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Nevada fails smoke exam
by Tribune Staff
Jan 20, 2012 | 632 views | 0 0 comments | 3 3 recommendations | email to a friend | print


LAS VEGAS — Nevada failed in its efforts to protect children and curb tobacco-related disease, according to the American Lung Association’s “State of Tobacco Control 2012” report.

The association’s annual report card on tobacco control monitors progress on key tobacco control policies at the federal and state levels and assigns grades to assess whether laws are protecting citizens from the terrible health burden caused by tobacco use.

Nevada received Fs in two of the four areas graded: Tobacco Prevention and Control Spending and Cessation Coverage. The Silver State received a D for its cigarette tax and a C for the state’s smoking restrictions.

“Nevada collected more than $147 million in tobacco revenues last year, yet our state invested zero dollars in tobacco and prevention control. Tough financial times don’t justify a retreat in efforts to fight the leading cause of preventable death,” said Amy Beaulieu, director of Tobacco Control Policy for American Lung Association in Nevada (ALAN). “Tobacco use drives up health care costs. The American Lung Association worked in 2011 to prevent the rollback of certain parts of The Nevada Clean Indoor Air Act, but fell short because of wealthy special interest groups that do not make the public’s health a priority.”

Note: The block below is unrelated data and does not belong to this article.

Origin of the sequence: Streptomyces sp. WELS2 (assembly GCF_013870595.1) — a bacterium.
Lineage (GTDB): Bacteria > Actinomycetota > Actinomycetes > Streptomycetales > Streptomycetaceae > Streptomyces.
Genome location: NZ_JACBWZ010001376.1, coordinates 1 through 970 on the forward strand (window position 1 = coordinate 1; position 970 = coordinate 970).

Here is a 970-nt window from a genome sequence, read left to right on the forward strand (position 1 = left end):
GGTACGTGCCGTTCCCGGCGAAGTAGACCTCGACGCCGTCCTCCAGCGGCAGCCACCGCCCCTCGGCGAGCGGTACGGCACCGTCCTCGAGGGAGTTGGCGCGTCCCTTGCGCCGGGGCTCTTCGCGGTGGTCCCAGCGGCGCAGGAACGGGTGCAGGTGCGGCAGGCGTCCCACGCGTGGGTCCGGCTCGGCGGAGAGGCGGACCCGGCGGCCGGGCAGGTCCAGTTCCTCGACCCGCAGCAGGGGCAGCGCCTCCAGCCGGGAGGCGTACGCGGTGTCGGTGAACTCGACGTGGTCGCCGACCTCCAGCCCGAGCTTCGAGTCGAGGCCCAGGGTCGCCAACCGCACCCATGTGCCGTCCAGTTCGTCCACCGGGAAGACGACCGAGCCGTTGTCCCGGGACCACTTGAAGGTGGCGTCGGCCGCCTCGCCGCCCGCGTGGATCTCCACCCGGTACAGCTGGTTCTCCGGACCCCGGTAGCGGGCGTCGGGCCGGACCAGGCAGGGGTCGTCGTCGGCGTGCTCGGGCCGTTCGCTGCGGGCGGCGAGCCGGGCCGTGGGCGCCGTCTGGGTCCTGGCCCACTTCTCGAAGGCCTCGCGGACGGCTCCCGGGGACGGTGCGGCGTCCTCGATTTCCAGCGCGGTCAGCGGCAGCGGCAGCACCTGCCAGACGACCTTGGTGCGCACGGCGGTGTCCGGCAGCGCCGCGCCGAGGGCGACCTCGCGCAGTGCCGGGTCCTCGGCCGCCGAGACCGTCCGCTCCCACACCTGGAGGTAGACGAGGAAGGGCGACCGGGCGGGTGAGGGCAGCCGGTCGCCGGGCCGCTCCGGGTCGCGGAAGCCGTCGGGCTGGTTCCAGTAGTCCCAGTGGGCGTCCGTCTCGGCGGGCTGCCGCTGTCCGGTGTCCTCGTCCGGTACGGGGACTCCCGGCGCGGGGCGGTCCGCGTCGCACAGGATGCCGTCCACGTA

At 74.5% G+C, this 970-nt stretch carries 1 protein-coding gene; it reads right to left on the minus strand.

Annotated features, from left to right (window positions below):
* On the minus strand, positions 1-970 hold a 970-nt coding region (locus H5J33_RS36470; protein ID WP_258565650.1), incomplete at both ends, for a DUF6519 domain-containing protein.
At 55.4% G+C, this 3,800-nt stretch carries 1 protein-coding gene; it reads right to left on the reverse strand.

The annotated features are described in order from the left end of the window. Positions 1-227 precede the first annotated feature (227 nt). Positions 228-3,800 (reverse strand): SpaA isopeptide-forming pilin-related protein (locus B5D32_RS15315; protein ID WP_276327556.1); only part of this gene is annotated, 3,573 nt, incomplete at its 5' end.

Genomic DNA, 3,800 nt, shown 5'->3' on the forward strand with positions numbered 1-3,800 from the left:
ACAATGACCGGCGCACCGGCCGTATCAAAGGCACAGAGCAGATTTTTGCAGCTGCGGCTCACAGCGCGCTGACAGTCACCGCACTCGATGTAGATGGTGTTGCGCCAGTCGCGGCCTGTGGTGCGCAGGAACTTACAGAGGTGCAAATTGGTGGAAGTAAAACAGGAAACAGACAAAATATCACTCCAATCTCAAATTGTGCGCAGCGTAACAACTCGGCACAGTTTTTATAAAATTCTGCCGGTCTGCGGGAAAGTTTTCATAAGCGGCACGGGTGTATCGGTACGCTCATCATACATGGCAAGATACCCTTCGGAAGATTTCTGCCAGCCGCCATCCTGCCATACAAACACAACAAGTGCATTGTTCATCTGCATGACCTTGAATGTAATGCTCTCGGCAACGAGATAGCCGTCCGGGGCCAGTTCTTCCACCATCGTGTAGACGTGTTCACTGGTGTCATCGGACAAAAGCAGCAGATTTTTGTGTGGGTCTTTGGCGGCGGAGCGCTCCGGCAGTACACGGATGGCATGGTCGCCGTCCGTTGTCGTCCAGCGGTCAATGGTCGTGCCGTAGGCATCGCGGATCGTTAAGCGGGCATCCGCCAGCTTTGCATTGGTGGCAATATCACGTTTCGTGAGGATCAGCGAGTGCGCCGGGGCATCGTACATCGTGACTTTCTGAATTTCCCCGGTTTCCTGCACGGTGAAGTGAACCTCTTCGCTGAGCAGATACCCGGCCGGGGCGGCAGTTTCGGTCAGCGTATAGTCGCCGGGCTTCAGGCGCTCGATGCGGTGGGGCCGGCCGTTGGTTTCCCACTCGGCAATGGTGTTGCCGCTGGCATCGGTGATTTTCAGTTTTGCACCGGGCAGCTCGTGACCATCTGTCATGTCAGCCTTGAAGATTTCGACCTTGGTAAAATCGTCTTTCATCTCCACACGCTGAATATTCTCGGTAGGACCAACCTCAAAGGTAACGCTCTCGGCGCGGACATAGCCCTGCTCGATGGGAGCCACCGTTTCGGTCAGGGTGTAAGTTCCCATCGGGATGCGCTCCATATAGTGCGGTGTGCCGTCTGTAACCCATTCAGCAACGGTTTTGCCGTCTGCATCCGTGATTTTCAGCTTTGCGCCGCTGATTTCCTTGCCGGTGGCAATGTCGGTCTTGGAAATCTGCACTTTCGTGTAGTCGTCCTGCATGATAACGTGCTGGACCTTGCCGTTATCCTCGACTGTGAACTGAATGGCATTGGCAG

In its tenth annual “State of Tobacco Control” report, six states received all Fs. They were Alabama, Mississippi, Missouri, South Carolina, Virginia and West Virginia. Only four states, Delaware, Hawaii, Maine and Oklahoma, received all passing grades. No state received straight As in the 2012 report.

Many states regressed in 2011. No state passed a strong smoke-free air law, and Nevada weakened its existing law. Washington virtually eliminated a tobacco prevention and quit-smoking program that was previously a national model. For the first year in recent memory, no state increased its tobacco tax significantly, and 13 states and the District of Columbia significantly cut or completely eliminated already meager funding of tobacco control and prevention programs.

Nevada’s report card can be downloaded here: http://cl.ly/352V2w 1D2Q2B2M3H0j1G.

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